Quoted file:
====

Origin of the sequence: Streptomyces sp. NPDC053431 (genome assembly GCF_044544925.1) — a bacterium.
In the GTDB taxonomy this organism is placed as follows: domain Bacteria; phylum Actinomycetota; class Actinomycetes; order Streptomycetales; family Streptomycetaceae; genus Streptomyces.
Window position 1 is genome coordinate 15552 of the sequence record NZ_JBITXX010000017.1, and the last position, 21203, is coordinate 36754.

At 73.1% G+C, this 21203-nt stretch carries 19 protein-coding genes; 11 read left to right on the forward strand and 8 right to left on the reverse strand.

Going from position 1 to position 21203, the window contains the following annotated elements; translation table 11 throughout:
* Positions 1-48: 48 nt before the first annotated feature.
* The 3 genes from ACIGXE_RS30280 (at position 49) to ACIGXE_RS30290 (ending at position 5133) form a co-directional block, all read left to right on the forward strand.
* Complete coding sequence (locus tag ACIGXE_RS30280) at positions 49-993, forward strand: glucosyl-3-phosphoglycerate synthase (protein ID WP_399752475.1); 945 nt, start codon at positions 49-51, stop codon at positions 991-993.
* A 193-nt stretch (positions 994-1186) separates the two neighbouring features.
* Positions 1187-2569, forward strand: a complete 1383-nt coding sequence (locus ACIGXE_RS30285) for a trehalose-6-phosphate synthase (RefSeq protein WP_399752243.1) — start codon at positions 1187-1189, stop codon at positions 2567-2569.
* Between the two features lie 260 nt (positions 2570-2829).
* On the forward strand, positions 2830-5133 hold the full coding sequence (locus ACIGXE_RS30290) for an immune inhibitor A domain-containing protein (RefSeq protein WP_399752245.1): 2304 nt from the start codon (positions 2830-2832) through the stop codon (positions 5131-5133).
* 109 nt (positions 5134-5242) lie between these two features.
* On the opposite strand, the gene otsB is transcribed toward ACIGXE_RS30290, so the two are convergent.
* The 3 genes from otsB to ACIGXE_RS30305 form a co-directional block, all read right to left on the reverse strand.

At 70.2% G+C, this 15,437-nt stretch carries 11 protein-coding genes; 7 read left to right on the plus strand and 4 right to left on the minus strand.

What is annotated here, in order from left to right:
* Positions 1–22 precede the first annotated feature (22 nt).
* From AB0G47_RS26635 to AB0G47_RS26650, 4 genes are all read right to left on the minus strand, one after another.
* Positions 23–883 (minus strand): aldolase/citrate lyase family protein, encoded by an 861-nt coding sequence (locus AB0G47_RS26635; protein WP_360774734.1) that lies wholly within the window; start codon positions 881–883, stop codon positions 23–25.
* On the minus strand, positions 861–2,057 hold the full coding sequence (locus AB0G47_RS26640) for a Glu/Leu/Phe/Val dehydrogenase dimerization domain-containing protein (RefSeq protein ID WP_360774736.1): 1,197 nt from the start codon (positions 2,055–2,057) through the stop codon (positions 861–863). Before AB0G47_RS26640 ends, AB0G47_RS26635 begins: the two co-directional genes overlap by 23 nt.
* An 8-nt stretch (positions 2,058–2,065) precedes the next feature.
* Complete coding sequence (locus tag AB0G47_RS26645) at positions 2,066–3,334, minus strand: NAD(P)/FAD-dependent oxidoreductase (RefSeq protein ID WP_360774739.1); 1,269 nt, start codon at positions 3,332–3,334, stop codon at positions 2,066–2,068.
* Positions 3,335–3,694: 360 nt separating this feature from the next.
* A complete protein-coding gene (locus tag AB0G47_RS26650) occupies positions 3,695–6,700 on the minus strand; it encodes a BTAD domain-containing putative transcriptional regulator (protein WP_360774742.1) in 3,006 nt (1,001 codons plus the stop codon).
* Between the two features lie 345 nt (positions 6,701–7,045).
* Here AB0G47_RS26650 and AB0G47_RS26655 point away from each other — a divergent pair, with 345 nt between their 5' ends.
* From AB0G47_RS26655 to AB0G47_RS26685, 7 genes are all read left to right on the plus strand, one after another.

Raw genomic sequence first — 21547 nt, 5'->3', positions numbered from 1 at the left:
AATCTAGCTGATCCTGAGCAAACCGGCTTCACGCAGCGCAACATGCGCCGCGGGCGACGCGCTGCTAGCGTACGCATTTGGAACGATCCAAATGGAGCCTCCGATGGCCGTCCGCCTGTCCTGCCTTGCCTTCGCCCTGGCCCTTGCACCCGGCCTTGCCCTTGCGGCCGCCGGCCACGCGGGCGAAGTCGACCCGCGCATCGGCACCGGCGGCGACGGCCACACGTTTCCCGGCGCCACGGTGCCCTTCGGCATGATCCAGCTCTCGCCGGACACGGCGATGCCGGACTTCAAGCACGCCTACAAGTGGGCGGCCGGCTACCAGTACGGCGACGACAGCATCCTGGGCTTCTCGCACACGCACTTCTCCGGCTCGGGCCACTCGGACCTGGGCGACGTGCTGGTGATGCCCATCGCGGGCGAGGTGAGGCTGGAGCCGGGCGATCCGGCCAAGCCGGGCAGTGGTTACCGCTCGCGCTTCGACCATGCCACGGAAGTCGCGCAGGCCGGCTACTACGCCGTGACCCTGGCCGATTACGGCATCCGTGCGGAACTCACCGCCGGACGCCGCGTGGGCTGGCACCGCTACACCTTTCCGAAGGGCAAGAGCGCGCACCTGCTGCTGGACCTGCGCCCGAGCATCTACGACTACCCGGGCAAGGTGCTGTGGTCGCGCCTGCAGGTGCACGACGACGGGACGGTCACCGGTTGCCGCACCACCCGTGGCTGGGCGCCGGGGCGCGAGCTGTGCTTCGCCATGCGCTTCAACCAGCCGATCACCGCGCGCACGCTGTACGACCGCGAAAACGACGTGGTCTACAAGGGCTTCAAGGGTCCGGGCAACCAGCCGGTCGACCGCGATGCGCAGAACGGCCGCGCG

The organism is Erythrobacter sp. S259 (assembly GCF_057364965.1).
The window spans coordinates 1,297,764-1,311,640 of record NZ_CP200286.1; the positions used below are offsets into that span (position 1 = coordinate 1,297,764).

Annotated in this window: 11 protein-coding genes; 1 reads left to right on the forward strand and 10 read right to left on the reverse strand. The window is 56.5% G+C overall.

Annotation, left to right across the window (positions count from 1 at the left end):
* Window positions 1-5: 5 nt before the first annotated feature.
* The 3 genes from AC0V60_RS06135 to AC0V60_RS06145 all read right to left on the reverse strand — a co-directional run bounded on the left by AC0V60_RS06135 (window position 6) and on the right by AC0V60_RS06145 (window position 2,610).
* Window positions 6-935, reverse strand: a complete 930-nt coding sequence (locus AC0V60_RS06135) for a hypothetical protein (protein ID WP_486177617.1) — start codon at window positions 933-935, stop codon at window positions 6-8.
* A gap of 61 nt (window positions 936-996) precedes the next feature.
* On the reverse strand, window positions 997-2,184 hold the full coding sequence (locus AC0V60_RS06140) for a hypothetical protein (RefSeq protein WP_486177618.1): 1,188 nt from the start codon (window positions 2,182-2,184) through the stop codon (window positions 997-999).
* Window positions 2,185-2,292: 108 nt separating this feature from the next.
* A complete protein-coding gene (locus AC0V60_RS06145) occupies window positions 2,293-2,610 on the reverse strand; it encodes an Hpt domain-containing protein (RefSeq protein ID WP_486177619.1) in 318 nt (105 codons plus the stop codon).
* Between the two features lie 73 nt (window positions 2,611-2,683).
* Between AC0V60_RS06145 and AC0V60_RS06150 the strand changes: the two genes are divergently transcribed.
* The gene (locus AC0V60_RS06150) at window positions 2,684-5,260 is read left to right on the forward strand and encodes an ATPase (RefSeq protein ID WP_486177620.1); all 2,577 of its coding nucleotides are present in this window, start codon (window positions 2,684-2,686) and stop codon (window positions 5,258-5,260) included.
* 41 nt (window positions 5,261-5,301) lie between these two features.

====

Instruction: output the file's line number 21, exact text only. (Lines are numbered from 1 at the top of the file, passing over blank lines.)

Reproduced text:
* On the minus strand, positions 861–2,057 hold the full coding sequence (locus AB0G47_RS26640) for a Glu/Leu/Phe/Val dehydrogenase dimerization domain-containing protein (RefSeq protein ID WP_360774736.1): 1,197 nt from the start codon (positions 2,055–2,057) through the stop codon (positions 861–863). Before AB0G47_RS26640 ends, AB0G47_RS26635 begins: the two co-directional genes overlap by 23 nt.